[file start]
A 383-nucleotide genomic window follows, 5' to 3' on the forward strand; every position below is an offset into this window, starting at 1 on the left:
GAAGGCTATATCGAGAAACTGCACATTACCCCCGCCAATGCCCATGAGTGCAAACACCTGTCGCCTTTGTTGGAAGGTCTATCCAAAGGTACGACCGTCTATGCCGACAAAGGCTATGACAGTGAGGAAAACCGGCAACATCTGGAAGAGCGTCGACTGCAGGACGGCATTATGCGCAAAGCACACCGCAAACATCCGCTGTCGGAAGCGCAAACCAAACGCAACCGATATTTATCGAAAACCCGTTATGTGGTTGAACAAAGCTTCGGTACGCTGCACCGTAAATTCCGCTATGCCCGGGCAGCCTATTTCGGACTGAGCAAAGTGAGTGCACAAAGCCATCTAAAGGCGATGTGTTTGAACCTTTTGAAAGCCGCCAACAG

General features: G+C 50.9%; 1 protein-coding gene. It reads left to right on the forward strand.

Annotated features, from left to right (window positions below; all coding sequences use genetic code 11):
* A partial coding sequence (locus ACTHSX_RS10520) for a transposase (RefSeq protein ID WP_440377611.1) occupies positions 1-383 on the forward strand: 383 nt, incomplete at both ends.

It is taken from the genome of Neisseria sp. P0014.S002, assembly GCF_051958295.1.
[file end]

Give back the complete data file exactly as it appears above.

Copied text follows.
A 383-nucleotide genomic window follows, 5' to 3' on the forward strand; every position below is an offset into this window, starting at 1 on the left:
GAAGGCTATATCGAGAAACTGCACATTACCCCCGCCAATGCCCATGAGTGCAAACACCTGTCGCCTTTGTTGGAAGGTCTATCCAAAGGTACGACCGTCTATGCCGACAAAGGCTATGACAGTGAGGAAAACCGGCAACATCTGGAAGAGCGTCGACTGCAGGACGGCATTATGCGCAAAGCACACCGCAAACATCCGCTGTCGGAAGCGCAAACCAAACGCAACCGATATTTATCGAAAACCCGTTATGTGGTTGAACAAAGCTTCGGTACGCTGCACCGTAAATTCCGCTATGCCCGGGCAGCCTATTTCGGACTGAGCAAAGTGAGTGCACAAAGCCATCTAAAGGCGATGTGTTTGAACCTTTTGAAAGCCGCCAACAG

General features: G+C 50.9%; 1 protein-coding gene. It reads left to right on the forward strand.

Annotated features, from left to right (window positions below; all coding sequences use genetic code 11):
* A partial coding sequence (locus ACTHSX_RS10520) for a transposase (RefSeq protein ID WP_440377611.1) occupies positions 1-383 on the forward strand: 383 nt, incomplete at both ends.

It is taken from the genome of Neisseria sp. P0014.S002, assembly GCF_051958295.1.